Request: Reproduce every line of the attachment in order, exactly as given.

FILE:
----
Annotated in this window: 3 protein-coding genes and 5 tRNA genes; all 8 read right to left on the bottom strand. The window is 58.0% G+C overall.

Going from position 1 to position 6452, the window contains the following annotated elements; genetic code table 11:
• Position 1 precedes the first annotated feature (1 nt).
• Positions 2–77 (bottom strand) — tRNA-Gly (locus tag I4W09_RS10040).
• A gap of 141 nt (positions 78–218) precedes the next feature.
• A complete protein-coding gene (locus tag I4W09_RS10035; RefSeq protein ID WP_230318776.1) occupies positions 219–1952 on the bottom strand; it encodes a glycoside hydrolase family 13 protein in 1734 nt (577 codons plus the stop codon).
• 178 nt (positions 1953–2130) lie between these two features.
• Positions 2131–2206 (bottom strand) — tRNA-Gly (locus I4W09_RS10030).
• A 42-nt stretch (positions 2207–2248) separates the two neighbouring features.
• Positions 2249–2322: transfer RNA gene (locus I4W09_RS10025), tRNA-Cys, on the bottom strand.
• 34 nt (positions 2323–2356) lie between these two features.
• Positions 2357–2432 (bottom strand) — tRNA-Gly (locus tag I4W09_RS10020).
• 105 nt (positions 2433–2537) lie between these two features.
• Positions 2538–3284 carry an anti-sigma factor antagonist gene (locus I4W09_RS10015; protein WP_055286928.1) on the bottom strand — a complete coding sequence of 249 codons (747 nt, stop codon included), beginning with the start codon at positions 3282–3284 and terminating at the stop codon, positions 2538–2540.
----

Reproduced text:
Annotated in this window: 3 protein-coding genes and 5 tRNA genes; all 8 read right to left on the bottom strand. The window is 58.0% G+C overall.

Going from position 1 to position 6452, the window contains the following annotated elements; genetic code table 11:
• Position 1 precedes the first annotated feature (1 nt).
• Positions 2–77 (bottom strand) — tRNA-Gly (locus tag I4W09_RS10040).
• A gap of 141 nt (positions 78–218) precedes the next feature.
• A complete protein-coding gene (locus tag I4W09_RS10035; RefSeq protein ID WP_230318776.1) occupies positions 219–1952 on the bottom strand; it encodes a glycoside hydrolase family 13 protein in 1734 nt (577 codons plus the stop codon).
• 178 nt (positions 1953–2130) lie between these two features.
• Positions 2131–2206 (bottom strand) — tRNA-Gly (locus I4W09_RS10030).
• A 42-nt stretch (positions 2207–2248) separates the two neighbouring features.
• Positions 2249–2322: transfer RNA gene (locus I4W09_RS10025), tRNA-Cys, on the bottom strand.
• 34 nt (positions 2323–2356) lie between these two features.
• Positions 2357–2432 (bottom strand) — tRNA-Gly (locus tag I4W09_RS10020).
• 105 nt (positions 2433–2537) lie between these two features.
• Positions 2538–3284 carry an anti-sigma factor antagonist gene (locus I4W09_RS10015; protein WP_055286928.1) on the bottom strand — a complete coding sequence of 249 codons (747 nt, stop codon included), beginning with the start codon at positions 3282–3284 and terminating at the stop codon, positions 2538–2540.